There is a growing problem in the military reserve and National Guard communities: The financial resources to accomplish our mission are being drastically reduced to the point that we are having difficulty maintaining our readiness as force.

As a member of the Selected Marine Corps Reserve, I am obligated to drill one weekend a month and take part in a two-week training evolution during the summer. However, while preparing to drill recently, I was informed that the drill weekend was in jeopardy of being cancelled due to lack of funds. When I asked my active-duty support staff how this could happen, no one had a good answer. They pointed to “financial mismanagement” at the reserve forces level. But that is only part of the story. The reason the force is struggling to manage its finances is because Congress has dramatically cut the Defense Department’s funding. It seems the Marine Corps is being asked to conduct the same mission — to act as America’s global crisis response force — at lower costs and with fewer Marines.

Upon further investigation, I discovered the financial problems were not confined to the Marine reserves. While the Marine reserves were ultimately able to scrape together enough money to pay certain units, mine included, to come in and drill, the National Guard, ultimately, had to cancel it drills in multiple states, including Illinois, Delaware, Maryland, Ohio, and Hawaii.

This is a recipe for disaster. Without these weekend drills, the force loses its ability to operate on an effective level and this will, in turn, affect our nation’s ability to ensure our national security.

I speak of maintaining readiness standards as not only a Marine reservist but as a major and company commander in charge of nearly 400 individuals. My mission is to train to the required standards the Marines under my charge, prepare them to deploy if our country should call them to do so, and ensure that they are taken care of from a professional standpoint. It is hard enough maintaining training standards when you only see your Marines or soldiers one weekend a month. However, these difficulties are further intensified by the constant threat of cancelled drills.

In addition, this sort of uncertainty or drill cancellation has a profoundly negative effect on the units’ morale. I have Marines who sacrifice their time and put forth great effort in the name of being prepared to defend their country. What can I say to the Marine who asks me why this is happening? Tell him it is what it is and there’s nothing anyone can do about this?

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Leadership often calls for us to put up a brave front to convince those we lead that we know what we’re doing; that they should have confidence in the determined course of action. However, there are times, such as this, when the people we are trying to lead see through that front. When that happens, unit cohesion, morale, and effectiveness can all break down.

I speak of the potential impact of these cuts and decisions in personal terms, but this issue presents a much larger problem to the nation as a whole. I am not the only one who sees what’s happening as a serious error in judgment. In a recent Washington Post op-ed, Mitt Romney argued against reducing the size and budget of the U.S. military, citing threats from Russia, China and Iran, as well as the multi-mission role of the military that includes “preserving the freedom of the seas, the air and space; combating radical jihadists; and preserving order and stability around the world as well as defending the United States.”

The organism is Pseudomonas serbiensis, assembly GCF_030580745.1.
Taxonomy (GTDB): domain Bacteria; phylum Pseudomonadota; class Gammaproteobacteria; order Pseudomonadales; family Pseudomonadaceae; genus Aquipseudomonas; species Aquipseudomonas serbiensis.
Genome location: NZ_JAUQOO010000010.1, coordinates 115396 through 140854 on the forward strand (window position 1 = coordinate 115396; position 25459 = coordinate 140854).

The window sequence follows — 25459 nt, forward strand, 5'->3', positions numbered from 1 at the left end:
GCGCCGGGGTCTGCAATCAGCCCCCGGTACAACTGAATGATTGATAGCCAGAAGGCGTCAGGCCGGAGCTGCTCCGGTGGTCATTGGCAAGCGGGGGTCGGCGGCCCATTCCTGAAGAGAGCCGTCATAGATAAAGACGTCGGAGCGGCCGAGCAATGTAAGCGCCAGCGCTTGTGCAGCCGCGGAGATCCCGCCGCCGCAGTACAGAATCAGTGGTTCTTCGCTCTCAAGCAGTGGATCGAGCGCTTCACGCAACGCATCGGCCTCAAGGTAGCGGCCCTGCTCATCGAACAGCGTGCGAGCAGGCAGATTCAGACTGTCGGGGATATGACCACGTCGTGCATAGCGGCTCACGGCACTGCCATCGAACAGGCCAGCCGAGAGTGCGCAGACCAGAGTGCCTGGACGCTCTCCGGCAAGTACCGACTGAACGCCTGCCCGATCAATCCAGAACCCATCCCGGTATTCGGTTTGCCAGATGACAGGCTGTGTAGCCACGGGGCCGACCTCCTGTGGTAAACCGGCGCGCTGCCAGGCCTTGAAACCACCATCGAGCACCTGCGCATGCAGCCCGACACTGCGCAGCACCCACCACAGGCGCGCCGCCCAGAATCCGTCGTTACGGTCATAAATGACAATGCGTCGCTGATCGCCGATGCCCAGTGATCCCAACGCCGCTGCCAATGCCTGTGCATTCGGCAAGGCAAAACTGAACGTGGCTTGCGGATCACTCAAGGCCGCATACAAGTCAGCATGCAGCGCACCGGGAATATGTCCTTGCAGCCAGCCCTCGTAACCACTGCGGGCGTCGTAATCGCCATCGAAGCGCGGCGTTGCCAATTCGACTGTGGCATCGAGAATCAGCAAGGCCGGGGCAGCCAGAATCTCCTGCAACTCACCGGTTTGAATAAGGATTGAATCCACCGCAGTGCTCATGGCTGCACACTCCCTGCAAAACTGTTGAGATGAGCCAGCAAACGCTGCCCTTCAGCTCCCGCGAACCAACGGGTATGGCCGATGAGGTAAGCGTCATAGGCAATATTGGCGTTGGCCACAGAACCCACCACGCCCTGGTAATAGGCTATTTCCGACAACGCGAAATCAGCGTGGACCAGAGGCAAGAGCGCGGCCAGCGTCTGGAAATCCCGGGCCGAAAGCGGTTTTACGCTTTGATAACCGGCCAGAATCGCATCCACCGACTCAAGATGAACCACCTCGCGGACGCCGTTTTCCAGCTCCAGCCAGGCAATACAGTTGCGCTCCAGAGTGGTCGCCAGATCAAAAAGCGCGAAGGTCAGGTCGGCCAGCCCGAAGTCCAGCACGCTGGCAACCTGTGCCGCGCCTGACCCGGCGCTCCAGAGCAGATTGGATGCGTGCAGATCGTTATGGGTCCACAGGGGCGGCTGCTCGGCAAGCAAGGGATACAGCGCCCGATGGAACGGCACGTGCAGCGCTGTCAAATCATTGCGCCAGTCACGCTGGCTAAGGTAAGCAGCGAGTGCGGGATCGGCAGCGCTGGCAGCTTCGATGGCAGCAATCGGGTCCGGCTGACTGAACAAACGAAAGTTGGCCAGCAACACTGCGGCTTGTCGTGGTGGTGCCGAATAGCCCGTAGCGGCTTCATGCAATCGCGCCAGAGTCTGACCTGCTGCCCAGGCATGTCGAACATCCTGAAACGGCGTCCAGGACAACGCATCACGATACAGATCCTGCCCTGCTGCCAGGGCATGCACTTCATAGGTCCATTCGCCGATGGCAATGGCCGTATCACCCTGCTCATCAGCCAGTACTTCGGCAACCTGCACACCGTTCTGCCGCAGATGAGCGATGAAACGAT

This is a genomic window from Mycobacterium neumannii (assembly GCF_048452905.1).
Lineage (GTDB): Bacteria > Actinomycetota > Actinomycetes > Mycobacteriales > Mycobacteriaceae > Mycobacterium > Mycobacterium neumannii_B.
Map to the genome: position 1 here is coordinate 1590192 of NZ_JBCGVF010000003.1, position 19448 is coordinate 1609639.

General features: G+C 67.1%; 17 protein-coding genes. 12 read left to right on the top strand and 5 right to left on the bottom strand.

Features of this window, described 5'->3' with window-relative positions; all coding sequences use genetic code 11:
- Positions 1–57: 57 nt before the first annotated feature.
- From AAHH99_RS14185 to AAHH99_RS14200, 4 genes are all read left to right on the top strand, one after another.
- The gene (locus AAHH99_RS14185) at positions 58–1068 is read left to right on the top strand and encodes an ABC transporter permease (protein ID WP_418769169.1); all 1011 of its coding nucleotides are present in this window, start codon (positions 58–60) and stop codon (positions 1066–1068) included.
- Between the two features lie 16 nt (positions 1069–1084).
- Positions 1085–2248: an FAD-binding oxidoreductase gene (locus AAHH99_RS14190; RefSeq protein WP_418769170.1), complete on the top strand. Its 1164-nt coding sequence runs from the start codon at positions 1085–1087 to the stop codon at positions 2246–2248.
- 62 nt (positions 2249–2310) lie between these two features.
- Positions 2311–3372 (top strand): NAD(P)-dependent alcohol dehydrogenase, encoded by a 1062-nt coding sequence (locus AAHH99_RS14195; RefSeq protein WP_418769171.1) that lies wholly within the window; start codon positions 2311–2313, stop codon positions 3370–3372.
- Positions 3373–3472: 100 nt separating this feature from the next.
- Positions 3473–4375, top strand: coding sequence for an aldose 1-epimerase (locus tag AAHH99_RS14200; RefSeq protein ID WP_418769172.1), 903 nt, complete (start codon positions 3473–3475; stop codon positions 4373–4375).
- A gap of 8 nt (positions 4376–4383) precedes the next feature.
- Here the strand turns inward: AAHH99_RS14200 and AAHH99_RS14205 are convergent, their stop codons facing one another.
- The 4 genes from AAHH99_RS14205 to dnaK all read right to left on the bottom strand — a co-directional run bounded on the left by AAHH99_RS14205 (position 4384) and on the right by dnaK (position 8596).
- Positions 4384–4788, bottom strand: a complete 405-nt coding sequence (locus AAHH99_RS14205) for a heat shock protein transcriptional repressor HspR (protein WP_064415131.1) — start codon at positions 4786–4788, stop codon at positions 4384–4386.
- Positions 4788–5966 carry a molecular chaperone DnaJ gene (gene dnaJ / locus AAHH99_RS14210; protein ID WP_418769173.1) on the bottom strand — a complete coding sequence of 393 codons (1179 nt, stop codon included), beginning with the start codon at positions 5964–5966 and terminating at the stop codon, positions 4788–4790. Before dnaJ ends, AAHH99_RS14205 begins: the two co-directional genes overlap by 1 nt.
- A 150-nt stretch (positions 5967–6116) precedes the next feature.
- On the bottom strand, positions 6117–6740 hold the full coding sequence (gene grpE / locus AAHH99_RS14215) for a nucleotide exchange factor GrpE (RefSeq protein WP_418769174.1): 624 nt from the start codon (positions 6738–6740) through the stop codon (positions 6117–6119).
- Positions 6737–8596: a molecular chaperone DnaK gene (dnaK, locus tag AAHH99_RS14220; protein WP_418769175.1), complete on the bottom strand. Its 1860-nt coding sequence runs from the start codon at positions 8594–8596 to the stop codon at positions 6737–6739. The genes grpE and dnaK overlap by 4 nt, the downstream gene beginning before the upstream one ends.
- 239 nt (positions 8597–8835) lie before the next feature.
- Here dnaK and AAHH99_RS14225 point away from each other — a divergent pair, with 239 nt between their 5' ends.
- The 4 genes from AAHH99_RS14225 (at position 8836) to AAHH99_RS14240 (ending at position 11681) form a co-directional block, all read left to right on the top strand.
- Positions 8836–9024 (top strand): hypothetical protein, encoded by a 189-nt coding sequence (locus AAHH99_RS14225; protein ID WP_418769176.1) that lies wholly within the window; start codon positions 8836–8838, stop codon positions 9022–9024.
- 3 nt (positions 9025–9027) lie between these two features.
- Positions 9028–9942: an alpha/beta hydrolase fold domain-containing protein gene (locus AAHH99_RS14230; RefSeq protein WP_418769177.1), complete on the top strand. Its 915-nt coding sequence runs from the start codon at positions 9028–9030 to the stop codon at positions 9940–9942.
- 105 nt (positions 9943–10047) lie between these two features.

How can we have a strong military if we cut the funds and reduce the troop numbers to levels not seen since before World War II? Don’t alarm bells go off in the heads of our leaders when we look at history?

Whenever we think we have ended one conflict, we have reduced our forces. After Vietnam, we cut as much as we could, almost to erase the memory of that war. After the first Gulf War, again, we sought to wring ever last dollar out of the Defense Department. While there were perfectly legitimate reasons for each drawdown relative to the events of the time, there was a cost. We reduced our ability to project power around the globe. It is my contention that this has only lead to future conflict.

And what happens when another conflict explodes? You guessed it; we build our forces right back up, but at the cost of lost time. During World War II, it took months, if not years, after Pearl Harbor for us to have a truly effective fighting force.  Similar to today, in the 1940s, the United States grappled with isolationist feelings and the memory of economic calamity, which worked together to support the notion that we needed to retreat from the world. While understandable, there was a cost. We were unprepared for the next conflict. In the meantime, our enemies made great gains. If not for the fortitude of Britain and other allies, we may have lost that war.

What will happen when we’ve cut our forces to the bone and ISIS or Iran, or some other enemy, strikes at us in a way that calls for a robust national response? What then?

These cuts will have drastic effects on our military posture should we need to engage in any future foreign engagements or other crises that requires a military capability or response. It also demonstrates a complete disconnect between our leadership’s goals and its actions. This reduction in the amount of funds and troop levels is occurring at a time when foreign threats are only increasing, where crises are boiling over in different regions around the world, and where the military have already been called up to engage in missions against ISIS and the Ebola outbreak.

This country must work to reverse the draconian cuts to our military forces, and instead, build them up to ensure we are the most capable, most powerful, and most fearsome fighting force in the world. The alternative is untenable.